Gasket 30 is formed of material for shielding from EMI the gaps between adjacent faceplates in the network switch. Gasket 30 is formed of flexible metallic material. Suitable examples for use as gasket 30 include an alloy of beryllium and copper (BeCu) and spring steel. It will be appreciated that other flexible metallic materials known in the art could be used for forming the gasket. Alternatively, gasket 30 can be formed of an additive suspended in a flexible or semi-rigid polymeric material. Suitable polymeric materials include polyvinyl chloride (PVC), rubber, thermoplastic elastomer (TPE), polyolefin, polyurethane and copolymers and blends thereof Suitable additives for gasket 30 include the above-described conductive additives useful for second polymeric material layer 22.

Gasket 30 includes protrusion 31. Cavity 32 is formed longitudinally along the length of inner portion 26. Protrusion 31 is received in cavity 32. Upon attachment of faceplate 20 to the circuit pack, gasket 30 is positioned in a gap between an adjacent faceplate.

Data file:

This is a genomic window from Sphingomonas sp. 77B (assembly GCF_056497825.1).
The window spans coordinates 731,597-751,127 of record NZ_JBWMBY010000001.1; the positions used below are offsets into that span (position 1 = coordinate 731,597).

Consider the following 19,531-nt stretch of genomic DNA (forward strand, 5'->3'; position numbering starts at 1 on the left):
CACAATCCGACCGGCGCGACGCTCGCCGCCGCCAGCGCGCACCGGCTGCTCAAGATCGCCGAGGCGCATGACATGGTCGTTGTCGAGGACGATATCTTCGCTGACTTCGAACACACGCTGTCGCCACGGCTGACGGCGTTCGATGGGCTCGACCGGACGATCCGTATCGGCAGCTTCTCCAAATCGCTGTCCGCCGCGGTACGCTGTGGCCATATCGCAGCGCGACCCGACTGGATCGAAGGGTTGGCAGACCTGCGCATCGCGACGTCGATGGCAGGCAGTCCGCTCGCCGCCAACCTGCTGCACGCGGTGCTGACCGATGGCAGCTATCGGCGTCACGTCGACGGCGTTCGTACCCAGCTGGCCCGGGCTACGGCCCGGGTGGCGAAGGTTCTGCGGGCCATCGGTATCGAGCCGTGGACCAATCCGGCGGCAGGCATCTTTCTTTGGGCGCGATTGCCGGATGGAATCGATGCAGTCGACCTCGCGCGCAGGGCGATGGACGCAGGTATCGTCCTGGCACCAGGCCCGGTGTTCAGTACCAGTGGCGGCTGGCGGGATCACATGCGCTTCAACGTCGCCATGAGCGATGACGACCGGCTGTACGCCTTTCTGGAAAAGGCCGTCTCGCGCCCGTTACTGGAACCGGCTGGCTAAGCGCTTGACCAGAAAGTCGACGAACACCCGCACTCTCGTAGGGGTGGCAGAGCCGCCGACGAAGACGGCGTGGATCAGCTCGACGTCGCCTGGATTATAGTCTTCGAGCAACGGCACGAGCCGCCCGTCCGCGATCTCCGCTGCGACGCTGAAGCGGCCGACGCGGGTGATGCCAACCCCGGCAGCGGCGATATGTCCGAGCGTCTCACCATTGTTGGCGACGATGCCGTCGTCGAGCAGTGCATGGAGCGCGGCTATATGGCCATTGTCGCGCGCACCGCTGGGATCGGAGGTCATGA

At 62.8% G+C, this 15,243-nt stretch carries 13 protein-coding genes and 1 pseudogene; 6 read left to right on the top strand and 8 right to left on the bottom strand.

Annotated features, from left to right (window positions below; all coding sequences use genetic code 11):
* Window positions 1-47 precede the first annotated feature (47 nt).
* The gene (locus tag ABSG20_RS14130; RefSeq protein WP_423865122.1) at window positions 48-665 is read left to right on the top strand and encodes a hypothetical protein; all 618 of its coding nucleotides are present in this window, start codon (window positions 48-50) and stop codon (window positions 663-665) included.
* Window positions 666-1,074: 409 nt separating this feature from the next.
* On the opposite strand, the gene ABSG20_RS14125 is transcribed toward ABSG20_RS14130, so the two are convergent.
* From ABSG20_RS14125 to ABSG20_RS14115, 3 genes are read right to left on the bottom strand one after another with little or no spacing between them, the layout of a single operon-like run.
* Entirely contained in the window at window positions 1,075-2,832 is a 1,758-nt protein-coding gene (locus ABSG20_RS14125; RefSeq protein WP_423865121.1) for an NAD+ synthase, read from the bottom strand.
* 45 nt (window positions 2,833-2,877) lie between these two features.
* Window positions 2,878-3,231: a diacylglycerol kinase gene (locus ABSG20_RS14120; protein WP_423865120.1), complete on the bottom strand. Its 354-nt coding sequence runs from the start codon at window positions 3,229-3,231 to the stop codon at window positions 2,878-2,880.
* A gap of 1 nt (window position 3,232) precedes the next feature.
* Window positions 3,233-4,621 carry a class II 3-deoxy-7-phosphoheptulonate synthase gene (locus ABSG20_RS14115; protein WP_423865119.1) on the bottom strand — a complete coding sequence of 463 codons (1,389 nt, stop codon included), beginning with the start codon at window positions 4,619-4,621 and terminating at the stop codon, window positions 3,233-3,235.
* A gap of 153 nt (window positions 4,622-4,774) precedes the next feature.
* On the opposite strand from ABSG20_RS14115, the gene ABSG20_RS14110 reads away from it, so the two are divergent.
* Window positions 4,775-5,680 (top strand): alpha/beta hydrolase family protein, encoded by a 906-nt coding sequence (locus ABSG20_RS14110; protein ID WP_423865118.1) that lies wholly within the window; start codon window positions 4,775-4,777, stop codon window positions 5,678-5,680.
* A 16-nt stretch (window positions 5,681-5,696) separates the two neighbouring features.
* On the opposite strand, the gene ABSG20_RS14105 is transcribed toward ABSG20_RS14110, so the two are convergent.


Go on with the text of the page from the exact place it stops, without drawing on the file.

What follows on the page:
Alternatively, faceplate 40 is formed of a coextrusion of a gasket material layer with first polymeric material layer 21 and second polymeric material layer 22, as shown in FIGS. 3A-3C. Gasket portion 42 is formed of a third material layer 41 selected to be compatible in a coextrusion process with first polymeric material layer 21 and second polymeric material layer 22. Gasket portion 42 shields gaps between adjacent faceplates from EMI. Third polymeric material layer 41 has a composition in which an additive is suspended within a polymeric material in an amount sufficient to provide a surface resistivity within the range of about 10−2 to about 10 ohm/square. Such a surface resistivity allows gasket material portion 42 to absorb and/or reflect electromagnetic radiation, thereby shielding the gaps between the circuit packs of the network switch from EMI. Suitable electrically conductive additives include metal coated graphite fibers such as, nickel-coated graphite (NiCG) fibers, nickel copper-coated graphite (NiCuCG) fibers, and nickel copper nickel-coated graphite (NiCuNiCG) fibers and metal fibers, such as nickel-coated copper (NiCCu) fibers, stainless steel (SS) fibers, and metal plated stainless steel (MCSS) fibers.